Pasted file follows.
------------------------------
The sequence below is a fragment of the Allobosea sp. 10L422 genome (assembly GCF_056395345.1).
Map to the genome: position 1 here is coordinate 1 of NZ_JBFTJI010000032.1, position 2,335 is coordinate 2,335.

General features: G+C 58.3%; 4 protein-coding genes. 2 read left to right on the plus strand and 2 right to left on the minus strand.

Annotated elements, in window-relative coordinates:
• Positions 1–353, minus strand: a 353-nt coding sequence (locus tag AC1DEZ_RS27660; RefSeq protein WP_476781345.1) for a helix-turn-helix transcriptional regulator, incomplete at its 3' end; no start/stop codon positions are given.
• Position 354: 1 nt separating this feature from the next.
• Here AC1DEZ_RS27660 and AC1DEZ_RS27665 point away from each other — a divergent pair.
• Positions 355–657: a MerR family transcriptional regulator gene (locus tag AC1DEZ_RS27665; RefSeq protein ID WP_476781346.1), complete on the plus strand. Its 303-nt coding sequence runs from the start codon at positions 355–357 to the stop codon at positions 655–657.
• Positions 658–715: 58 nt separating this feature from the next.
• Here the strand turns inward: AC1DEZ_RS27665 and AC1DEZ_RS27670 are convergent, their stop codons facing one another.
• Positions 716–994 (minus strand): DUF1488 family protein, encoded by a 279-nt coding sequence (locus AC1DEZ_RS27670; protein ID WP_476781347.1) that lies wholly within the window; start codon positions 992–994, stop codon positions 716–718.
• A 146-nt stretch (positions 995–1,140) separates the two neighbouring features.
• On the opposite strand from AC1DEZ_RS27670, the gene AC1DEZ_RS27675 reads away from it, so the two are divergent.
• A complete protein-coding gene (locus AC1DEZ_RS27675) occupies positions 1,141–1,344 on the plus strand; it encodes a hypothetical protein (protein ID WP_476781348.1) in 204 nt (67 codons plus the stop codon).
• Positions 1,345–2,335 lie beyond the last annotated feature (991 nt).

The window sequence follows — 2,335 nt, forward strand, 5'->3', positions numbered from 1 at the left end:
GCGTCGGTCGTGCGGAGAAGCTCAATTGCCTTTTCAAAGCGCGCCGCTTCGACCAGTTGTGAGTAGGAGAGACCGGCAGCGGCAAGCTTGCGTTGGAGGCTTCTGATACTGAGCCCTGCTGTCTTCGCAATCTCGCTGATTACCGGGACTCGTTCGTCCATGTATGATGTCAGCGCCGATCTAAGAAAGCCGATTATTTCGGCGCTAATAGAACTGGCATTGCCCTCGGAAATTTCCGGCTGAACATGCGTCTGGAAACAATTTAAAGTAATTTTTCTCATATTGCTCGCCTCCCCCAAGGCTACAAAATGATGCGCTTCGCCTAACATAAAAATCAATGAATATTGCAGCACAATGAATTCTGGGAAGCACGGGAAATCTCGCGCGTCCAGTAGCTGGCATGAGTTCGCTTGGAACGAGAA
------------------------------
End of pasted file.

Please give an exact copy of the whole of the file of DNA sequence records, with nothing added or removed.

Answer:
The sequence below is a fragment of the Allobosea sp. 10L422 genome (assembly GCF_056395345.1).
Map to the genome: position 1 here is coordinate 1 of NZ_JBFTJI010000032.1, position 2,335 is coordinate 2,335.

General features: G+C 58.3%; 4 protein-coding genes. 2 read left to right on the plus strand and 2 right to left on the minus strand.

Annotated elements, in window-relative coordinates:
• Positions 1–353, minus strand: a 353-nt coding sequence (locus tag AC1DEZ_RS27660; RefSeq protein WP_476781345.1) for a helix-turn-helix transcriptional regulator, incomplete at its 3' end; no start/stop codon positions are given.
• Position 354: 1 nt separating this feature from the next.
• Here AC1DEZ_RS27660 and AC1DEZ_RS27665 point away from each other — a divergent pair.
• Positions 355–657: a MerR family transcriptional regulator gene (locus tag AC1DEZ_RS27665; RefSeq protein ID WP_476781346.1), complete on the plus strand. Its 303-nt coding sequence runs from the start codon at positions 355–357 to the stop codon at positions 655–657.
• Positions 658–715: 58 nt separating this feature from the next.
• Here the strand turns inward: AC1DEZ_RS27665 and AC1DEZ_RS27670 are convergent, their stop codons facing one another.
• Positions 716–994 (minus strand): DUF1488 family protein, encoded by a 279-nt coding sequence (locus AC1DEZ_RS27670; protein ID WP_476781347.1) that lies wholly within the window; start codon positions 992–994, stop codon positions 716–718.
• A 146-nt stretch (positions 995–1,140) separates the two neighbouring features.
• On the opposite strand from AC1DEZ_RS27670, the gene AC1DEZ_RS27675 reads away from it, so the two are divergent.
• A complete protein-coding gene (locus AC1DEZ_RS27675) occupies positions 1,141–1,344 on the plus strand; it encodes a hypothetical protein (protein ID WP_476781348.1) in 204 nt (67 codons plus the stop codon).
• Positions 1,345–2,335 lie beyond the last annotated feature (991 nt).

The window sequence follows — 2,335 nt, forward strand, 5'->3', positions numbered from 1 at the left end:
GCGTCGGTCGTGCGGAGAAGCTCAATTGCCTTTTCAAAGCGCGCCGCTTCGACCAGTTGTGAGTAGGAGAGACCGGCAGCGGCAAGCTTGCGTTGGAGGCTTCTGATACTGAGCCCTGCTGTCTTCGCAATCTCGCTGATTACCGGGACTCGTTCGTCCATGTATGATGTCAGCGCCGATCTAAGAAAGCCGATTATTTCGGCGCTAATAGAACTGGCATTGCCCTCGGAAATTTCCGGCTGAACATGCGTCTGGAAACAATTTAAAGTAATTTTTCTCATATTGCTCGCCTCCCCCAAGGCTACAAAATGATGCGCTTCGCCTAACATAAAAATCAATGAATATTGCAGCACAATGAATTCTGGGAAGCACGGGAAATCTCGCGCGTCCAGTAGCTGGCATGAGTTCGCTTGGAACGAGAA